But if the life of a soldier was a passion with him, he was none the less a soldier born, as herein appears; danger was a delight to him; he courted it, attacking the enemy by night or by day; and in difficulties he did not lose his head, as all who ever served in a campaign with him would with one consent allow. A good solder! The question arises, Was he equally good as a commander? It must be admitted that, as far as was compatible with his quality of temper, he was; none more so. Capable to a singular degree of devising how his army was to get supplies, and of actually getting them, he was also capable of impressing upon those about him that Clearchus must be obeyed; and that he brought about by the very hardness of his nature. With a scowling expression and a harshly-grating voice, he chastised with severity, and at times with such fury, that he was sorry afterwards himself for what he had done. Yet it was not without purpose that he applied the whip; he had a theory that there was no good to be got out of an unchastened army. A saying of his is recorded to the effect that the soldier who is to mount guard and keep his hands off his friends, and be ready to dash without a moment’s hesitation against the foe—must fear his commander more than the enemy. Accordingly, in any strait, this was the man whom the soldiers were eager to obey, and they would have no other in his place. The cloud which lay upon his brow, at those times lit up with brightness; his face became radiant, and the old sternness was so charged with vigor and knitted strength to meet the foe, that it savored of salvation, not of cruelty. But when the pinch of danger was past, and it was open to them to go and taste subordination under some other officer, many forsook him. So lacking in grace of manner was he; but was ever harsh and savage, so that the feeling of the soldiers towards him was that of schoolboys to a master. In other words, though it was not his good fortune ever to have followers inspired solely by friendship or goodwill, yet those who found themselves under him, either by State appointment or through want, or other arch necessity, yielded him implicit obedience. From the moment that he led them to victory, the elements which went to make his soldiers efficient were numerous enough. There was the feeling of confidence in facing the foe, which never left them, and there was the dread of punishment at his hands to keep them orderly. In this way and to this extent he knew how to rule; but to play a subordinate part himself he had no great taste; so, at any rate, it was said. At the time of his death he must have been about fifty years of age.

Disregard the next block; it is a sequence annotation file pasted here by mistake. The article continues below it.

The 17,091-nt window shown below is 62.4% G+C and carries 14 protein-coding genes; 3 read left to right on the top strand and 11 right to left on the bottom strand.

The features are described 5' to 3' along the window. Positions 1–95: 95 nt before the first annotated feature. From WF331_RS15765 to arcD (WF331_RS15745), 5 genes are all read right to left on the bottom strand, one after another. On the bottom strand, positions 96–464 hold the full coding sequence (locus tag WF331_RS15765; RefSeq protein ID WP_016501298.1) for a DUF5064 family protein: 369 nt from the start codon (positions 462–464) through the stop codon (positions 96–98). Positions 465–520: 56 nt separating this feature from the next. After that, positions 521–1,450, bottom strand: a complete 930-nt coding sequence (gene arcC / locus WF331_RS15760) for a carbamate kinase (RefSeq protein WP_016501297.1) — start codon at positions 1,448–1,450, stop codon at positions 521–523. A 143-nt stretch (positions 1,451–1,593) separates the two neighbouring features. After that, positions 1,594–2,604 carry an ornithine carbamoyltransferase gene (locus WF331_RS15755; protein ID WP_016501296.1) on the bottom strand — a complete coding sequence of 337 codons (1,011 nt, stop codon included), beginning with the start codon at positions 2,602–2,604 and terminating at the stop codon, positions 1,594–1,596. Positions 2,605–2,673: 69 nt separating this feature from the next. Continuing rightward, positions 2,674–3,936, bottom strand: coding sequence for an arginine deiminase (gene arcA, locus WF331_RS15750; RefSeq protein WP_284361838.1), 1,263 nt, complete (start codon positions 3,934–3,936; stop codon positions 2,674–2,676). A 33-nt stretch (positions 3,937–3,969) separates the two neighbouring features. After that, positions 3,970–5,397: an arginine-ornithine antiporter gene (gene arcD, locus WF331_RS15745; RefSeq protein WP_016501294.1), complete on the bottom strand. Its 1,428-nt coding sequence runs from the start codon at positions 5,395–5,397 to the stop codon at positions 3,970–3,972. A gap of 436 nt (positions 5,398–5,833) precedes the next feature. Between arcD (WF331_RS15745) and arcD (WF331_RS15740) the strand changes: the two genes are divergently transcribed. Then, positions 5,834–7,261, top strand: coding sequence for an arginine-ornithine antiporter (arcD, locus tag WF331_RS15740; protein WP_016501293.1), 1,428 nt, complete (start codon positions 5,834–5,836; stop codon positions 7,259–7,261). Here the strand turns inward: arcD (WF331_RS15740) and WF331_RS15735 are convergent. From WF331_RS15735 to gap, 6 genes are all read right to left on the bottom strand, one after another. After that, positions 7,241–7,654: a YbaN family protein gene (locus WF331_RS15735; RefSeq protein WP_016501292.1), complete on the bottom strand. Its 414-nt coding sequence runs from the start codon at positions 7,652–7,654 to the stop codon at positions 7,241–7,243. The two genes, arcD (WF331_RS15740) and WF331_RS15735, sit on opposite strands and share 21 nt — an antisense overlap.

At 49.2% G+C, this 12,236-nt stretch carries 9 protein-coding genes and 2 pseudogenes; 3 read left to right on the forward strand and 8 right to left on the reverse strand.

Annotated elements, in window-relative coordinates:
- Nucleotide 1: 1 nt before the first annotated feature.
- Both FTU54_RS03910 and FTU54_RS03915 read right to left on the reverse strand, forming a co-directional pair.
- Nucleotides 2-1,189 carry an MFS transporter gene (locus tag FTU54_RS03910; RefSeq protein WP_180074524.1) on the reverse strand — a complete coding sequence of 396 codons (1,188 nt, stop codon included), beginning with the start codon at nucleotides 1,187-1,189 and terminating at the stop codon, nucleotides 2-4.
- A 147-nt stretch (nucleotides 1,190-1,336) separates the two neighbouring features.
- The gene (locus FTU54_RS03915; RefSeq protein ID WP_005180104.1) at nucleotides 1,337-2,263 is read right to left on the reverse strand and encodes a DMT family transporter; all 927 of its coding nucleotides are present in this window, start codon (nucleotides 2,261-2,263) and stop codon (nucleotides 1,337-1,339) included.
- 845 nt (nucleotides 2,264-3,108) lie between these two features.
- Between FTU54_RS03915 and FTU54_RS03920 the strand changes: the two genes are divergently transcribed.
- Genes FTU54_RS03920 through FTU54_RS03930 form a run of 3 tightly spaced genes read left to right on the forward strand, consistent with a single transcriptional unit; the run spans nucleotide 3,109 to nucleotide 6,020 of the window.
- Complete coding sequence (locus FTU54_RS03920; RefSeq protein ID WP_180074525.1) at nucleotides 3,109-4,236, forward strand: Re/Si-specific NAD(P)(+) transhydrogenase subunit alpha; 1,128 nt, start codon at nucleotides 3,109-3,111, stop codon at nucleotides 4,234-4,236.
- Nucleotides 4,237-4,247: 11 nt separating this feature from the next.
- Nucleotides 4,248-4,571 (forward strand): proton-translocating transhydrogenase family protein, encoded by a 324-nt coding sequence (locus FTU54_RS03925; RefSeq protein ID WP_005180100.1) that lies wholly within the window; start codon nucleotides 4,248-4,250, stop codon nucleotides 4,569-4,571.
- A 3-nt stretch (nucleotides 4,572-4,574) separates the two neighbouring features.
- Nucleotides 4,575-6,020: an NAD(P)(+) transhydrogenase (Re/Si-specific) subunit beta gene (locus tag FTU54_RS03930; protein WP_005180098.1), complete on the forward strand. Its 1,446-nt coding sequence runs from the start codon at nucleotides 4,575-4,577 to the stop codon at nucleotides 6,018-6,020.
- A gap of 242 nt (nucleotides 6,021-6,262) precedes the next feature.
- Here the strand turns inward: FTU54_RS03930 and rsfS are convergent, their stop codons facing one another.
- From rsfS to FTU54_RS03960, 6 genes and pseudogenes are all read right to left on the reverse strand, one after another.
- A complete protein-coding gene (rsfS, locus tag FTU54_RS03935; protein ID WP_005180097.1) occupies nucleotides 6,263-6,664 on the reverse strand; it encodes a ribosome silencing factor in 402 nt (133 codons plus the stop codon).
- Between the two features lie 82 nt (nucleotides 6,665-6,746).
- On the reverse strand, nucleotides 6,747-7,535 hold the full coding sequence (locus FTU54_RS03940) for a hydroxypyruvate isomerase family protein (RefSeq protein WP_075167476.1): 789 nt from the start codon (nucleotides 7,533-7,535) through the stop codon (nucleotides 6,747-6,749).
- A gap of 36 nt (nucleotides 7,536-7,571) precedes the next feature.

Agias the Arcadian and Socrates the Achaean were both among the sufferers who were put to death. To the credit, be it said, of both, no one ever derided either as cowardly in war: no one ever had a fault to find with either on the score of friendship. They were both about thirty-five years of age.
After the generals had been seized, and the captains and soldiers who formed their escort had been killed, the Hellenes lay in deep perplexity—a prey to painful reflections. Here were they at the king’s gates, and on every side environing them were many hostile cities and tribes of men. Who was there now to furnish them with a market? Separated from Hellas by more than a thousand miles, they had not even a guide to point the way. Impassable rivers lay athwart their homeward route, and hemmed them in. Betrayed even by the Asiatics, at whose side they had marched with Cyrus to the attack, they were left in isolation. Without a single mounted trooper to aid them in pursuit: was it not perfectly plain that if they won a battle, their enemies would escape to a man, but if they were beaten themselves, not one soul of them would survive?
Haunted by such thoughts, and with hearts full of despair, but few of them tasted food that evening; but few of them kindled even a fire, and many never came into camp at all that night, but took their rest where each chanced to be. They could not close their eyes for very pain and yearning after their fatherlands or their parents, the wife or child whom they never expected to look upon again. Such was the plight in which each and all tried to seek repose.
Now there was in that host a certain man, an Athenian, Xenophon, who had accompanied Cyrus, neither as a general, nor as an officer, nor yet as a private soldier, but simply on the invitation of an old friend, Proxenus. This old friend had sent to fetch him from home, promising, if he would come, to introduce him to Cyrus, “whom,” said Proxenus, “I consider to be worth my fatherland and more to me.”
Xenophon having read the letter, consulted Socrates the Athenian, whether he should accept or refuse the invitation. Socrates, who had a suspicion that the State of Athens might in some way look askance at my friendship with Cyrus, whose zealous co-operation with the Lacedaemonians against Athens in the war was not forgotten, advised Xenophon to go to Delphi and there to consult the god as to the desirability of such a journey. Xenophon went and put the question to Apollo, to which of the gods he must pray and do sacrifice, so that he might best accomplish his intended journey and return in safety, with good fortune. Then Apollo answered him: “To such and such gods must thou do sacrifice,” and when he had returned home he reported to Socrates the oracle. But he, when he heard, blamed Xenophon that he had not, in the first instance, inquired of the god, whether it were better for him to go or to stay, but had taken on himself to settle that point affirmatively, by inquiring straightway, how he might best perform the journey. “Since, however,” continued Socrates, “you did so put the question; you should do what the god enjoined.” Thus, and without further ado, Xenophon offered sacrifice to those whom the god had named, and set sail on his voyage. He overtook Proxenus and Cyrus at Sardis, when they were just ready to start on the march up country, and was at once introduced to Cyrus. Proxenus eagerly pressed him to stop—a request which Cyrus with like ardor supported, adding that as soon as the campaign was over he would send him home. The campaign referred to was understood to be against the Pisidians. That is how Xenophon came to join the expedition, deceived indeed, though not by Proxenus, who was equally in the dark with the rest of the Hellenes, not counting Clearchus, as to the intended attack upon the king. Then, though the majority were in apprehension of the journey, which was not at all to their minds, yet, for very shame of one another and Cyrus, they continued to follow him, and with the rest went Xenophon.